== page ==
detroit building demolition

They block out areas, in which 80% or more of the houses have been foreclosed on, which happens to be almost the entire city and county. They have selectively begun to bulldoze the properties which have been foreclosed on. The rest have been boarded up. Then they have turned over management of these 100 block area to private companies which have become defacto governments. They have the literal authority of “governments” and they’re paid a flat fee from the city, county or state to “manage,” as they say, a square block of this urban wasteland.

These Private Management Companies sell themselves as residual property management firms. Most of these companies, as it turns out, are in fact off-shore subsidiaries of Private Military Contractors (PMCs). They provide a catchall service. In other words, they regulate how much electrical power and natural gas flows through these areas. They also act as police force, and they act as management for local civil government.

However this Urban Wasteland Management has been pretty efficient. They want to protect what remaining wealthy areas that still exist, like Bloomfield Hills. These companies come in and effectively build large barbed wire fences, around these mostly abandoned square block areas. Some people are still living in them, by the way, even though most of them are boarded up because they’re no longer bothering to serve process through the entire foreclosure procedure. Oftentimes once the house has been taken back and is ultimately owned by the city or county or some government, they let the people stay there until it’s abandoned and then taken over by squatters. Then they’re given a 72 hour notice to leave, by this private management company – before they come in and bulldoze the house. If you’re not out, that’s it. The bulldozers run. They can bulldoze the place with you in it – with legal impunity. You can read the full article by Al Martin here.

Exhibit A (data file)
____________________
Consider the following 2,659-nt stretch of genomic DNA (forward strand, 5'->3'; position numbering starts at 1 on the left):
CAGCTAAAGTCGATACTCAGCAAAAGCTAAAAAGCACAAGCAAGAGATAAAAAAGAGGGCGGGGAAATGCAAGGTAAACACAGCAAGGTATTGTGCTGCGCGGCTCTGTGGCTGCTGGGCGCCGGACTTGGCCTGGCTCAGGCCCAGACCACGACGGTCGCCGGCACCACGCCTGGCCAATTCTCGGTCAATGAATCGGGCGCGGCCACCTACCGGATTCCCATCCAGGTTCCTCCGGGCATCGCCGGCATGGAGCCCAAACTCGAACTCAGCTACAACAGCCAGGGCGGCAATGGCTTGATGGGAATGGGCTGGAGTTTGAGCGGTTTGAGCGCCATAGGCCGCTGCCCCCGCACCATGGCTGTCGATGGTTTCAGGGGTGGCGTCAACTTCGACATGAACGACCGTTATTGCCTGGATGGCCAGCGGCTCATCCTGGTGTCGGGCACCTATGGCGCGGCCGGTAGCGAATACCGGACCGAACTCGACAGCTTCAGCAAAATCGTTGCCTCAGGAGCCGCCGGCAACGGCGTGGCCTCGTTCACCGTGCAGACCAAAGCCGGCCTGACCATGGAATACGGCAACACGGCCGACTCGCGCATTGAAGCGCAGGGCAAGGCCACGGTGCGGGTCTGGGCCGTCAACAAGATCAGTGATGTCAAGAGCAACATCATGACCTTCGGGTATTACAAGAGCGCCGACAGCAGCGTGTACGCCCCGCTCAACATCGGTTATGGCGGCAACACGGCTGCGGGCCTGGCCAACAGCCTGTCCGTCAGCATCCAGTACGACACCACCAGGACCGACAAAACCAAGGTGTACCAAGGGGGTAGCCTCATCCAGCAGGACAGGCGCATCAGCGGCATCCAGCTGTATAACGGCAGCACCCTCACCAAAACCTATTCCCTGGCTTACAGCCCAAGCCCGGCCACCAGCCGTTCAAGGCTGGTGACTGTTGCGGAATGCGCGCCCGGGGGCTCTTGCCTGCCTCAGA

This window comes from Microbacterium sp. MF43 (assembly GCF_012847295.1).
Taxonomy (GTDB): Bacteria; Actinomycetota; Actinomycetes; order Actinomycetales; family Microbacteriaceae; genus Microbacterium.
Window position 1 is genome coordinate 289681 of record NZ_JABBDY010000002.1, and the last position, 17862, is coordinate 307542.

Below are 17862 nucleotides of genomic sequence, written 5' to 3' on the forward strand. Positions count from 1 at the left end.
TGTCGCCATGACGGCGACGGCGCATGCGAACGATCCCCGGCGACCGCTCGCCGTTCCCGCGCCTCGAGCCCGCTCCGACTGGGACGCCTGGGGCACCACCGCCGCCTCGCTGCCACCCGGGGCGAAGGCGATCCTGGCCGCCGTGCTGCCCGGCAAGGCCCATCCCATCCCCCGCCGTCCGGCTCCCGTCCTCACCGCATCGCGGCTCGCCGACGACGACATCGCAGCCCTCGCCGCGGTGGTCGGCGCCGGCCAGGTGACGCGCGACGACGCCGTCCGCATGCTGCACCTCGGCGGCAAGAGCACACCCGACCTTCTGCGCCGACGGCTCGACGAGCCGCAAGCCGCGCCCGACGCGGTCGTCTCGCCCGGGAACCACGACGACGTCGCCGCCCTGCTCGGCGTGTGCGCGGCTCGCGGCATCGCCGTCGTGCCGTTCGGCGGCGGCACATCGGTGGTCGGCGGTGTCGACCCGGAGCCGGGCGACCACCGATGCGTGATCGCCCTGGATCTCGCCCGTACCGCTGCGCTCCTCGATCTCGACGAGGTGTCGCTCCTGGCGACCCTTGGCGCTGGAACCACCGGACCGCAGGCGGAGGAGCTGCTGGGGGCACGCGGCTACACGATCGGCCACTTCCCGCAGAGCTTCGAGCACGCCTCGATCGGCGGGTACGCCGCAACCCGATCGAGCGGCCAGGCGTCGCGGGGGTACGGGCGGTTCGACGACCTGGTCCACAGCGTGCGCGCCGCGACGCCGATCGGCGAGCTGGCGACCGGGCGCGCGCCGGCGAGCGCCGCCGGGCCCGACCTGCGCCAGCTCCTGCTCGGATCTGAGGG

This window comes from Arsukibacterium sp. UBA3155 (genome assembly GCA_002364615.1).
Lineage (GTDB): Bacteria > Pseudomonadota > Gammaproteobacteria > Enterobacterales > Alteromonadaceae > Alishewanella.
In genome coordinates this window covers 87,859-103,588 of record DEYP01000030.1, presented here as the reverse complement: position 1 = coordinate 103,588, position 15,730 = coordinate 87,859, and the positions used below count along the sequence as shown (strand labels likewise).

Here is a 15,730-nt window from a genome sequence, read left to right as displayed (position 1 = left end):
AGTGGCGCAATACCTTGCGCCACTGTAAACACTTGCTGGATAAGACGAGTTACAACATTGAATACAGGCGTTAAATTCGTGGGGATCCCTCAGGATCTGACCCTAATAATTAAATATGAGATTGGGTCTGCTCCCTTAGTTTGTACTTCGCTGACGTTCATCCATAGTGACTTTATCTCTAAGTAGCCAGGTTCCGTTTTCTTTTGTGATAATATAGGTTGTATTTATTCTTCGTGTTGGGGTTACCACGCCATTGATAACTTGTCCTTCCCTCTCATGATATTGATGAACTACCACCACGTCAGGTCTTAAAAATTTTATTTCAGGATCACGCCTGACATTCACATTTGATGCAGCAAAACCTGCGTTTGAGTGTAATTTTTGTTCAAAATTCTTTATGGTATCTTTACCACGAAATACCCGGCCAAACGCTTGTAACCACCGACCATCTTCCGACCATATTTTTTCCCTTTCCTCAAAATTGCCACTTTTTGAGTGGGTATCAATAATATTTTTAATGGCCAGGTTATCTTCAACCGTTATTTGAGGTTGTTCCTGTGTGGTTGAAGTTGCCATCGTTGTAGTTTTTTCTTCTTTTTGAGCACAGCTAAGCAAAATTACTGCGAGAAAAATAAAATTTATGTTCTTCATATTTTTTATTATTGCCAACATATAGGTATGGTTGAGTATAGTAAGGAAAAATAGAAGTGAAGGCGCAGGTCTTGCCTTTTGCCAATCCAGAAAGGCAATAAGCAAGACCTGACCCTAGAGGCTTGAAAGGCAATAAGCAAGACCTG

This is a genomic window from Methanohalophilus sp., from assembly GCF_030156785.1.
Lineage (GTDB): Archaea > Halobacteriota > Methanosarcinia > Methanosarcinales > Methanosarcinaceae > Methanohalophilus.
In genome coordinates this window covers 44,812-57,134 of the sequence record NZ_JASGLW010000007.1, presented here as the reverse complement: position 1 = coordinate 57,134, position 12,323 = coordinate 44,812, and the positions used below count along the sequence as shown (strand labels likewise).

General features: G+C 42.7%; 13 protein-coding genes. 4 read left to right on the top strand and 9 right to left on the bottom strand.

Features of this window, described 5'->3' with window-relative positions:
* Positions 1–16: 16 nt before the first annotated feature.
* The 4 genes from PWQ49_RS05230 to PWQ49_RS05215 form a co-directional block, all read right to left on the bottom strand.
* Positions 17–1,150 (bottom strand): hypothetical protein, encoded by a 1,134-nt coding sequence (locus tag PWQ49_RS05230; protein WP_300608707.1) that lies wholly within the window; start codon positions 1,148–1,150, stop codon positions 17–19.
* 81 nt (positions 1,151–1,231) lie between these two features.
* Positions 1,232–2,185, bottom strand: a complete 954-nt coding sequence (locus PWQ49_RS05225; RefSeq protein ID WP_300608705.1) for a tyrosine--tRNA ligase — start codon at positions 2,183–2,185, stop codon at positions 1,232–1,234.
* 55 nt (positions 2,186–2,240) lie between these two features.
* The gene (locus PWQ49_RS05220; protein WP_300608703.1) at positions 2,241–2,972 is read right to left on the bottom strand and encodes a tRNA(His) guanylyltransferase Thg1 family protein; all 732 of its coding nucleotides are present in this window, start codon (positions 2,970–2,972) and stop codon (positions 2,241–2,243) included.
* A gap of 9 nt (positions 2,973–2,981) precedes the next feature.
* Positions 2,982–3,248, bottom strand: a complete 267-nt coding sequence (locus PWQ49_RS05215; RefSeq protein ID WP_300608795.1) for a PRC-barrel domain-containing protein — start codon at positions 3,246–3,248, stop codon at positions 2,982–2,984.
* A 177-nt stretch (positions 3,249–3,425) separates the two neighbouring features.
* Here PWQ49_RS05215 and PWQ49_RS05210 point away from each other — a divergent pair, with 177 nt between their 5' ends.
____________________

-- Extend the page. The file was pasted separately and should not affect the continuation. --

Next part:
Here is an eye witness account of a current Detroit resident regarding the accuracy of the article concerning Detroit’s occupation by PMCs, as well as some photographs of recent demolitions:

“I work in Farmington Hills (one of those wealthy areas they spoke of in the article) which is about 12 miles west of “hell”. You won’t see what is described in the article from the main roads (like Grand River Ave) but if you go a block over in any direction – you will see it, and much more. The nay-sayers on these comments are not leaving the main drags if they are not seeing it (and I don’t advise anyone to leave the main drags unless they know the city well – it is a very dangerous place – and that’s no joke). But yes – near the sports stadiums, the remaining forces of Detroit police try to keep it looking as normal as possible so the suburbanites will continue to come to sporting events and spend cash. If you are getting off I-75 and going into a parking deck – you won’t see much at all. Take a trip to the Cass Corridor (during daylight hours) – tell me what you think. Go see “Brewster Projects” – tell me what you think. Just be sure to wear your ’second chance’ vest. Detroit is a very sad place right now. Sadly, I don’t see it improving any time soon.”